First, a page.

Children don’t hide their joy – and they don’t hide their frustration, either. Once or twice I’ve seen a little one heading toward the big basket up front, and it’s very clear they had no interest in being pressed into service. I’ve seen a stomping toward the front with a big frown once or twice in my few weeks here – no pretending to be happy because that’s what we all expect. ‘Fine – I’ll take your stupid basket up to the stupid big basket – but I’m gonna’ make sure everyone KNOWS I’m not happy about it!’ Stomp – stomp – stomp.
Babies are the best though, aren’t they? When Father’s homily doesn’t put them straight to sleep, you can tell when the babies are happy and when they’re sad. They giggle – they laugh out loud – they scream at the top of their lungs in joy or in anger telling the whole world around them just how they’re feeling. Happy or sad – babies – children – they’re completely content to feel how they feel and don’t try to pretend one way or the other – they just show it to the world around them. And if God Himself were to sit right down in front of them, they’d let Him know too – no questions asked, no pretending, just plainly and simply being how they are, face to face with God.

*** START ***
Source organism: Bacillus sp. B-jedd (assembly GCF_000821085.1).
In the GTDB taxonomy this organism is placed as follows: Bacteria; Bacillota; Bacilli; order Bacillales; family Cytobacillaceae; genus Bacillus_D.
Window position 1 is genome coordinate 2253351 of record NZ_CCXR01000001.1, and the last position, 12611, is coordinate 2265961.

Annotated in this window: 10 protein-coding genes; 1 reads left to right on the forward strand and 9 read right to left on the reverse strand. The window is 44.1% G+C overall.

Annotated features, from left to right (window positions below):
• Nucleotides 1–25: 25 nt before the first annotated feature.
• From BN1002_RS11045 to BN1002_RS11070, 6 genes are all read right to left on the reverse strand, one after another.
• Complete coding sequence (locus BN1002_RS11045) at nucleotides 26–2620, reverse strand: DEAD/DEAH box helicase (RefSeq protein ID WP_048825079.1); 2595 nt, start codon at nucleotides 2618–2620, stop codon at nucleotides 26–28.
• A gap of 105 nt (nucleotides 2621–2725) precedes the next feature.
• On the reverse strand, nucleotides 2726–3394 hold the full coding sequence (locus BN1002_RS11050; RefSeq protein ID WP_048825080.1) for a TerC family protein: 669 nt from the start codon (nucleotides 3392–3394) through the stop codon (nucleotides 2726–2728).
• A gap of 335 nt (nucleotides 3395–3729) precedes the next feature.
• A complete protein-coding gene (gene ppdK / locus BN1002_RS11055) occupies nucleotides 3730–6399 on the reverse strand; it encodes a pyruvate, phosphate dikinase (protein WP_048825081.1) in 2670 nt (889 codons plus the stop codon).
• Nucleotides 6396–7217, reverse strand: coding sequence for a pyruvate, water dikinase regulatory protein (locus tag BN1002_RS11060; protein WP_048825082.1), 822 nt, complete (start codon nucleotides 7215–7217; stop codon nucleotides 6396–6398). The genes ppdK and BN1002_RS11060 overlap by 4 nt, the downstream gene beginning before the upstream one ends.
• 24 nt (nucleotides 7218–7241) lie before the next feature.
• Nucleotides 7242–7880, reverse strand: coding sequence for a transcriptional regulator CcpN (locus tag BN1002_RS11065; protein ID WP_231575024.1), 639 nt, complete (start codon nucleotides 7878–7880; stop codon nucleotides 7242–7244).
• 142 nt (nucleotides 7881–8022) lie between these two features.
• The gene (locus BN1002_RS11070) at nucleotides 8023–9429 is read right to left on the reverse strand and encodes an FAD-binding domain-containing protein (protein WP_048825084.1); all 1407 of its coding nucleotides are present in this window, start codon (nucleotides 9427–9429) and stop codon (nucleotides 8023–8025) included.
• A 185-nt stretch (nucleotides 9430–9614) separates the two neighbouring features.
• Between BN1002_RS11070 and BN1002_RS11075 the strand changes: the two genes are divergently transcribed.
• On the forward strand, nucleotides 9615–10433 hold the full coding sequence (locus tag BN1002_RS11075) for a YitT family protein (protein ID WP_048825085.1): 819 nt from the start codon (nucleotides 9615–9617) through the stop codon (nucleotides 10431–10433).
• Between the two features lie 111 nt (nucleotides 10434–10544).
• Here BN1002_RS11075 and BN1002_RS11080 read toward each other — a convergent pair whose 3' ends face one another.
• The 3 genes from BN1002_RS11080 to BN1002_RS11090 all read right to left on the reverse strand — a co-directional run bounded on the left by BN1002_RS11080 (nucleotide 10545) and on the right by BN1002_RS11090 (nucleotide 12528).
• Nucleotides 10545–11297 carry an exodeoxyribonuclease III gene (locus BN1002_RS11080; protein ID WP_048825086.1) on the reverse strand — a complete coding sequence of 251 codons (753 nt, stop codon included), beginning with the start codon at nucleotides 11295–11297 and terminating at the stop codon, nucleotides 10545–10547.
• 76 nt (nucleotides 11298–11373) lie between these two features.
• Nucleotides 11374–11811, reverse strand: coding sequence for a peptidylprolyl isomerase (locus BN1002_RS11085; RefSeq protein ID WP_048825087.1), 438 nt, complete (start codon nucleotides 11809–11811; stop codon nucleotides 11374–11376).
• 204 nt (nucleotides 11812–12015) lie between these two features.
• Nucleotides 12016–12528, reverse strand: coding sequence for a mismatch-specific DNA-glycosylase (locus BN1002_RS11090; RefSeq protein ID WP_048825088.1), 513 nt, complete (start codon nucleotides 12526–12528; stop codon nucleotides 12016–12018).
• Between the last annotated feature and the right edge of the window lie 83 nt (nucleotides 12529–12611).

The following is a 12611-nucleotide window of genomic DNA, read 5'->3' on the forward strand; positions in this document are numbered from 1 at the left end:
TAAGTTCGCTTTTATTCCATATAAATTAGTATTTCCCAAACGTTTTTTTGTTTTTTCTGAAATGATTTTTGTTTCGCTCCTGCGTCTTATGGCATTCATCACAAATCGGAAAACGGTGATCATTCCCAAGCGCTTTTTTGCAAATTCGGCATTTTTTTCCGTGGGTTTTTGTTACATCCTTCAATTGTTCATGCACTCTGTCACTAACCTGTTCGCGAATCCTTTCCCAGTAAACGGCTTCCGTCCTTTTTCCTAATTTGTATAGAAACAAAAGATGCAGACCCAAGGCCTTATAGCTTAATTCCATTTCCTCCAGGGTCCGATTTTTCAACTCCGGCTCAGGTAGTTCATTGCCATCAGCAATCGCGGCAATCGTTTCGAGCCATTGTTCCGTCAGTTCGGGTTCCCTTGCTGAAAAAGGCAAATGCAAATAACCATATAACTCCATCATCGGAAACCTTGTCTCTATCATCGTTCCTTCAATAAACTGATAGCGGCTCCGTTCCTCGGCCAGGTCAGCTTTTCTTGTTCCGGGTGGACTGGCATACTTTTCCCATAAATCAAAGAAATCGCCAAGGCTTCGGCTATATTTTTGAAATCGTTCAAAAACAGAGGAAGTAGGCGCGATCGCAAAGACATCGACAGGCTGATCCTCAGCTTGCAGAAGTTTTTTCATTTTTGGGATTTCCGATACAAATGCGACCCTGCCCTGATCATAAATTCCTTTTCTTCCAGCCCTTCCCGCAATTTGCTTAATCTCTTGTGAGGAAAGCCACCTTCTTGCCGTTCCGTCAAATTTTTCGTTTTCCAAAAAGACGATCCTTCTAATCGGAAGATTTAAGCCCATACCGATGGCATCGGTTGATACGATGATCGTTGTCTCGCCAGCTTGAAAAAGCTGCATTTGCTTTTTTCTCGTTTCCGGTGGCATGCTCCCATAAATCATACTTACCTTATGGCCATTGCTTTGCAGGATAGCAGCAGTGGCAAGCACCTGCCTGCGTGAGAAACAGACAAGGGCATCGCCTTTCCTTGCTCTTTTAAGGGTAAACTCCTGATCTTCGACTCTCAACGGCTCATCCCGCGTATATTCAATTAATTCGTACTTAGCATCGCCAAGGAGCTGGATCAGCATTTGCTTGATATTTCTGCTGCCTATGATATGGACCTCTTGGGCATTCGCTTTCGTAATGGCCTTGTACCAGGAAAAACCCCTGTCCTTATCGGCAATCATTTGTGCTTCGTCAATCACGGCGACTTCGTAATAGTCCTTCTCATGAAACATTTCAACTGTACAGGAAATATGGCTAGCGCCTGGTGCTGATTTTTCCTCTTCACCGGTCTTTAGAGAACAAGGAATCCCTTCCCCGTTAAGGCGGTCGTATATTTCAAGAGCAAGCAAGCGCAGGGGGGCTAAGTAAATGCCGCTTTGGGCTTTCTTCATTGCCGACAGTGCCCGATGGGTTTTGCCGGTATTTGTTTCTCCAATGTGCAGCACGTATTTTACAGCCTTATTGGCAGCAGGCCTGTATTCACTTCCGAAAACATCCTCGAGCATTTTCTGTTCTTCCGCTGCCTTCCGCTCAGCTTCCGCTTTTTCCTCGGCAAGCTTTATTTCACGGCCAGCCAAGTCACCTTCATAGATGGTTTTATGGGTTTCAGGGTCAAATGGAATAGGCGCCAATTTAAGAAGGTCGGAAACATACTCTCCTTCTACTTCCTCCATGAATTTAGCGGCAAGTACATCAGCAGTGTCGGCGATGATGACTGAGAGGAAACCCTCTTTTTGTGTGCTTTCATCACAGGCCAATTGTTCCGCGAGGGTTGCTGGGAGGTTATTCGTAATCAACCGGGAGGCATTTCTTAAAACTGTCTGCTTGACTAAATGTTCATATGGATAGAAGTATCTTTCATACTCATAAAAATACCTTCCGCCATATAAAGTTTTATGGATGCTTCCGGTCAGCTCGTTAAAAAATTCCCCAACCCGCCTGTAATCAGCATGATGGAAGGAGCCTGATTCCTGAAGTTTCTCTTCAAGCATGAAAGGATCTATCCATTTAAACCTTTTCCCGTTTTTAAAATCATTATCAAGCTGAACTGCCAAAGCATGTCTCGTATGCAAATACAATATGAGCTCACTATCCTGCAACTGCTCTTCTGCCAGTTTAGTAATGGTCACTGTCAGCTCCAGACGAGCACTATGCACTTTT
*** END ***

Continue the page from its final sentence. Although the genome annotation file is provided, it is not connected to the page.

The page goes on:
I’ve been in St. Louis since last Friday with the Vocations Directors of our country – and it’s been a great time. Learning how to receive young men and women who are seeking Christ in their hearts. Learning how to walk with young men and women who are sometimes filled with joy in the moments Christ is calling them; sometimes filled with frustration and tantrums as they try to let go of what’s holding them back from saying “Yes” to Christ. And I’ve been thinking about this gospel passage the whole time, “Whoever receives one child such as this in my name receives me…” I’ve been thinking about this gospel passage, and reminding myself that the primary work of a Vocations Director (and a priest) is to receive people just as they are – receiving them as we receive our children who will come forward in a moment, some happy, some frustrated, with their baskets. I’ve been thinking about that, and looking forward to being here today to receive the baskets….